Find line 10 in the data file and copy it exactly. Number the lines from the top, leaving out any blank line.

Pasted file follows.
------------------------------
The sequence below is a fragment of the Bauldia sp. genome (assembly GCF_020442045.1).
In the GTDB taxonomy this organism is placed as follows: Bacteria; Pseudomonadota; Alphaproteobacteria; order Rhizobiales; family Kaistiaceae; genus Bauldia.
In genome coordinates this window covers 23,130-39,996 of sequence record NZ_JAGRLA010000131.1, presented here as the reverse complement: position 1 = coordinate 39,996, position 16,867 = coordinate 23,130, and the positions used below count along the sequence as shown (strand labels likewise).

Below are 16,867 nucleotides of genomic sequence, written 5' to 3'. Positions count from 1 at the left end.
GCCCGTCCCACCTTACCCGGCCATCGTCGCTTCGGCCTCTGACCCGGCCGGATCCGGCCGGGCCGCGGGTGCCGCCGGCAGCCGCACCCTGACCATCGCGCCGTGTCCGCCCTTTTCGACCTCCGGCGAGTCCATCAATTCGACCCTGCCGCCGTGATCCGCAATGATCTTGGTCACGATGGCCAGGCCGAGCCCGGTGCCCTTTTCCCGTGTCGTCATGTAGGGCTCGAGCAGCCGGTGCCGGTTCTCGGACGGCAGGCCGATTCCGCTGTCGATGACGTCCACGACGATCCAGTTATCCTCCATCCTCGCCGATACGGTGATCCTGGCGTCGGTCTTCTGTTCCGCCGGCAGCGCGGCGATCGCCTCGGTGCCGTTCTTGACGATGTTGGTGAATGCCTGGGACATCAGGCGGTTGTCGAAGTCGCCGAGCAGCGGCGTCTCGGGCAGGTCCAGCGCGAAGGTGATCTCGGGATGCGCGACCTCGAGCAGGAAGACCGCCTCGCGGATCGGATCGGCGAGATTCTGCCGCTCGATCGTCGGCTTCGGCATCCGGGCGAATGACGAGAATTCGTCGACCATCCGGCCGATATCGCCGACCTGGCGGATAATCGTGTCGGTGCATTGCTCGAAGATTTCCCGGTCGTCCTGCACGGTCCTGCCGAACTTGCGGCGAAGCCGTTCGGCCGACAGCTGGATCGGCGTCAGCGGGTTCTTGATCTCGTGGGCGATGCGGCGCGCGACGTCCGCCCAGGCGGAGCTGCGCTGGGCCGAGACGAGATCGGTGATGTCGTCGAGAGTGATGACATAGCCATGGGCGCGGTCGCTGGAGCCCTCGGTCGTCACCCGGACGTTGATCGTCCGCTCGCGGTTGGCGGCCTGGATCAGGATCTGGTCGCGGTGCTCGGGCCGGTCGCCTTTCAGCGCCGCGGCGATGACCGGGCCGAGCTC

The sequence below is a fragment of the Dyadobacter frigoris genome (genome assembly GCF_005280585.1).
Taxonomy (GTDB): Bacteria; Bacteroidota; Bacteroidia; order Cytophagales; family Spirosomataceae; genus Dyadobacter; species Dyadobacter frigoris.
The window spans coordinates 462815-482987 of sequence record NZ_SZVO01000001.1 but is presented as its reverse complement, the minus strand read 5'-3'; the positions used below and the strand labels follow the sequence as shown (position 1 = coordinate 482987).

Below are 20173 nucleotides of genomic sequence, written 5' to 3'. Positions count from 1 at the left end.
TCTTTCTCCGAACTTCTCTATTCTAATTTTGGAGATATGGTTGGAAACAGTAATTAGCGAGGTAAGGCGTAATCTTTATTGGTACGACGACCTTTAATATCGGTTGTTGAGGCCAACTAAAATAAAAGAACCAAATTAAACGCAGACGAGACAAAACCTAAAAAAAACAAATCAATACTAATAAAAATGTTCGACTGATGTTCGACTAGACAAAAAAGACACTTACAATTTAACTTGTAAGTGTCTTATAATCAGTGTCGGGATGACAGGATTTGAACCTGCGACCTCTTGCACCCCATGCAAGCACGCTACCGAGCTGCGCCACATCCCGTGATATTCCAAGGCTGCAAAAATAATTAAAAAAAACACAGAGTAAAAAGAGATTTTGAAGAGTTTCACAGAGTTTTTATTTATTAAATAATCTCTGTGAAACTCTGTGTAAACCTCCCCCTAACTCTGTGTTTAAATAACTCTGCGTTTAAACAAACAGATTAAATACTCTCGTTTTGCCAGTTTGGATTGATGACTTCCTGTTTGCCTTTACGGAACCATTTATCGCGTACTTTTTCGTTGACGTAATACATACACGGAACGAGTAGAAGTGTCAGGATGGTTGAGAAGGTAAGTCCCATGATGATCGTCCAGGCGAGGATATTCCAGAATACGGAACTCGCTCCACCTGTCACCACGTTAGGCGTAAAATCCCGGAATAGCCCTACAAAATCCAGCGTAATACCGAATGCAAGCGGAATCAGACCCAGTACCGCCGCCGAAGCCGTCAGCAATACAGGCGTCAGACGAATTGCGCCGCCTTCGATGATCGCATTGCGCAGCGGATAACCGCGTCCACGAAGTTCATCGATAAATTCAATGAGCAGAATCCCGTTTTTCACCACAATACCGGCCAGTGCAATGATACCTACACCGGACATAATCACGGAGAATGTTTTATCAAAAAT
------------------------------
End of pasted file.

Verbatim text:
TCTTTCTCCGAACTTCTCTATTCTAATTTTGGAGATATGGTTGGAAACAGTAATTAGCGAGGTAAGGCGTAATCTTTATTGGTACGACGACCTTTAATATCGGTTGTTGAGGCCAACTAAAATAAAAGAACCAAATTAAACGCAGACGAGACAAAACCTAAAAAAAACAAATCAATACTAATAAAAATGTTCGACTGATGTTCGACTAGACAAAAAAGACACTTACAATTTAACTTGTAAGTGTCTTATAATCAGTGTCGGGATGACAGGATTTGAACCTGCGACCTCTTGCACCCCATGCAAGCACGCTACCGAGCTGCGCCACATCCCGTGATATTCCAAGGCTGCAAAAATAATTAAAAAAAACACAGAGTAAAAAGAGATTTTGAAGAGTTTCACAGAGTTTTTATTTATTAAATAATCTCTGTGAAACTCTGTGTAAACCTCCCCCTAACTCTGTGTTTAAATAACTCTGCGTTTAAACAAACAGATTAAATACTCTCGTTTTGCCAGTTTGGATTGATGACTTCCTGTTTGCCTTTACGGAACCATTTATCGCGTACTTTTTCGTTGACGTAATACATACACGGAACGAGTAGAAGTGTCAGGATGGTTGAGAAGGTAAGTCCCATGATGATCGTCCAGGCGAGGATATTCCAGAATACGGAACTCGCTCCACCTGTCACCACGTTAGGCGTAAAATCCCGGAATAGCCCTACAAAATCCAGCGTAATACCGAATGCAAGCGGAATCAGACCCAGTACCGCCGCCGAAGCCGTCAGCAATACAGGCGTCAGACGAATTGCGCCGCCTTCGATGATCGCATTGCGCAGCGGATAACCGCGTCCACGAAGTTCATCGATAAATTCAATGAGCAGAATCCCGTTTTTCACCACAATACCGGCCAGTGCAATGATACCTACACCGGACATAATCACGGAGAATGTTTTATCAAAAAT